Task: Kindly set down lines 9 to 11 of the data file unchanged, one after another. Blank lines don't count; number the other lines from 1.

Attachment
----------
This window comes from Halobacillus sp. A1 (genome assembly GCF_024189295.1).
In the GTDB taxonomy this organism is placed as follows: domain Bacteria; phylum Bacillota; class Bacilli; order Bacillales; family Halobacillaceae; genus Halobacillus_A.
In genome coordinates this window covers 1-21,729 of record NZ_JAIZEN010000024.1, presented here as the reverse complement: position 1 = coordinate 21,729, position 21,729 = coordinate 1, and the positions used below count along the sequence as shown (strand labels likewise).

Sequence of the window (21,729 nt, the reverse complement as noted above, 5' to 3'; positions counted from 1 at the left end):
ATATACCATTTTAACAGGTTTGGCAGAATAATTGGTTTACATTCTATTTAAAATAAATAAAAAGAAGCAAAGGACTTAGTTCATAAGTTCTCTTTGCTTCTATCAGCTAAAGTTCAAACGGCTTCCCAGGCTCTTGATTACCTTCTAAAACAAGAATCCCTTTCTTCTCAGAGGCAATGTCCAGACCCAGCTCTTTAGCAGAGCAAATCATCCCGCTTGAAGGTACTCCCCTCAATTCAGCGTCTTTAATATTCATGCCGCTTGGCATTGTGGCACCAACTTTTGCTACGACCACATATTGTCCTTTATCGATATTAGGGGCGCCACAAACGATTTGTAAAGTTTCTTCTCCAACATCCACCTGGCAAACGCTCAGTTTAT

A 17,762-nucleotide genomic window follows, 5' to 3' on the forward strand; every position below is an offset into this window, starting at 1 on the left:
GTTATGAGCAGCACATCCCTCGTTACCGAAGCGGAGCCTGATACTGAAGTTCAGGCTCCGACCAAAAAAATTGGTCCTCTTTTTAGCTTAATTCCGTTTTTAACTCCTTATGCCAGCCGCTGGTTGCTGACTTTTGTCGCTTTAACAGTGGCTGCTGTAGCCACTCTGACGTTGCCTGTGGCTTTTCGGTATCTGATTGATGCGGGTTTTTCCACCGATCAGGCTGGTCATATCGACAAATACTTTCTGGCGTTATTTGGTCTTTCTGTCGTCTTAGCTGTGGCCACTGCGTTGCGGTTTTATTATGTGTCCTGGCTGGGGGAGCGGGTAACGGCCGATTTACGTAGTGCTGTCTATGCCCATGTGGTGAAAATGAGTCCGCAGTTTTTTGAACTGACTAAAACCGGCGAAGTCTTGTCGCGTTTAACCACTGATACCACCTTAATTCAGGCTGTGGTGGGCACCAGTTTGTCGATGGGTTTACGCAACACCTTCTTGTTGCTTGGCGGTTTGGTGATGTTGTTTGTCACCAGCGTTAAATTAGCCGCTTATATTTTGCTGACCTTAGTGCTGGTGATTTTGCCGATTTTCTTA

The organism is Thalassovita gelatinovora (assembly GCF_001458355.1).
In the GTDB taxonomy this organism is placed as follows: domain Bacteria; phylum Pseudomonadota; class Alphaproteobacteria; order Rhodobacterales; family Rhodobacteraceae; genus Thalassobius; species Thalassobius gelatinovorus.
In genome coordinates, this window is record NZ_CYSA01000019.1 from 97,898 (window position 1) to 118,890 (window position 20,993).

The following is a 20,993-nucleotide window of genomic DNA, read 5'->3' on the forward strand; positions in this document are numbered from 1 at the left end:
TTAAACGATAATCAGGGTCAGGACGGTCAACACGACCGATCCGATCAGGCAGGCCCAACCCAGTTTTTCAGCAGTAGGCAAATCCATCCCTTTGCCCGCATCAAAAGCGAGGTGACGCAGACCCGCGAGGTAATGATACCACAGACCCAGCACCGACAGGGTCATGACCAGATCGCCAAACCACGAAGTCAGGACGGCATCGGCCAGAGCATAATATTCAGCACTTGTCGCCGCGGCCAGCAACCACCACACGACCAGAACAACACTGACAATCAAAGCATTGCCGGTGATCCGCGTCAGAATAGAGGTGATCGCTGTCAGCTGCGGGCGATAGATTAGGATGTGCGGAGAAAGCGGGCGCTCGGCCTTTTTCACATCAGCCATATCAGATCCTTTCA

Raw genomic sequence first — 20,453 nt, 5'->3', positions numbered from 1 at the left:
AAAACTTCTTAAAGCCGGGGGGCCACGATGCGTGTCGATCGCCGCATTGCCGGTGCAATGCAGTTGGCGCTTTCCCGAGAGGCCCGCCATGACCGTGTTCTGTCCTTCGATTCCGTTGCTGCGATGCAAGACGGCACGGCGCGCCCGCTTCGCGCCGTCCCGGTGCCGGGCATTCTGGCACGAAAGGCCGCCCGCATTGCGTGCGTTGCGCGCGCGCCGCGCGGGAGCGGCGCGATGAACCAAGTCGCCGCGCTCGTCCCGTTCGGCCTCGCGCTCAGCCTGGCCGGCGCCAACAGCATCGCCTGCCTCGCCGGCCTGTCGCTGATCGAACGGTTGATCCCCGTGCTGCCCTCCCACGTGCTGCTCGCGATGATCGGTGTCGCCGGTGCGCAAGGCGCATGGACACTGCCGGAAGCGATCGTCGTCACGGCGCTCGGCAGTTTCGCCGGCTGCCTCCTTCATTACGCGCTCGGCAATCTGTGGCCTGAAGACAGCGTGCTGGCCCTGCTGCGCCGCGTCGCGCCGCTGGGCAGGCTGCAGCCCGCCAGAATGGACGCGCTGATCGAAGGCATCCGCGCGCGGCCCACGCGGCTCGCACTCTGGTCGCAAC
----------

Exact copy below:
In the GTDB taxonomy this organism is placed as follows: domain Bacteria; phylum Pseudomonadota; class Alphaproteobacteria; order Rhodobacterales; family Rhodobacteraceae; genus Thalassobius; species Thalassobius gelatinovorus.
In genome coordinates, this window is record NZ_CYSA01000019.1 from 97,898 (window position 1) to 118,890 (window position 20,993).

The following is a 20,993-nucleotide window of genomic DNA, read 5'->3' on the forward strand; positions in this document are numbered from 1 at the left end: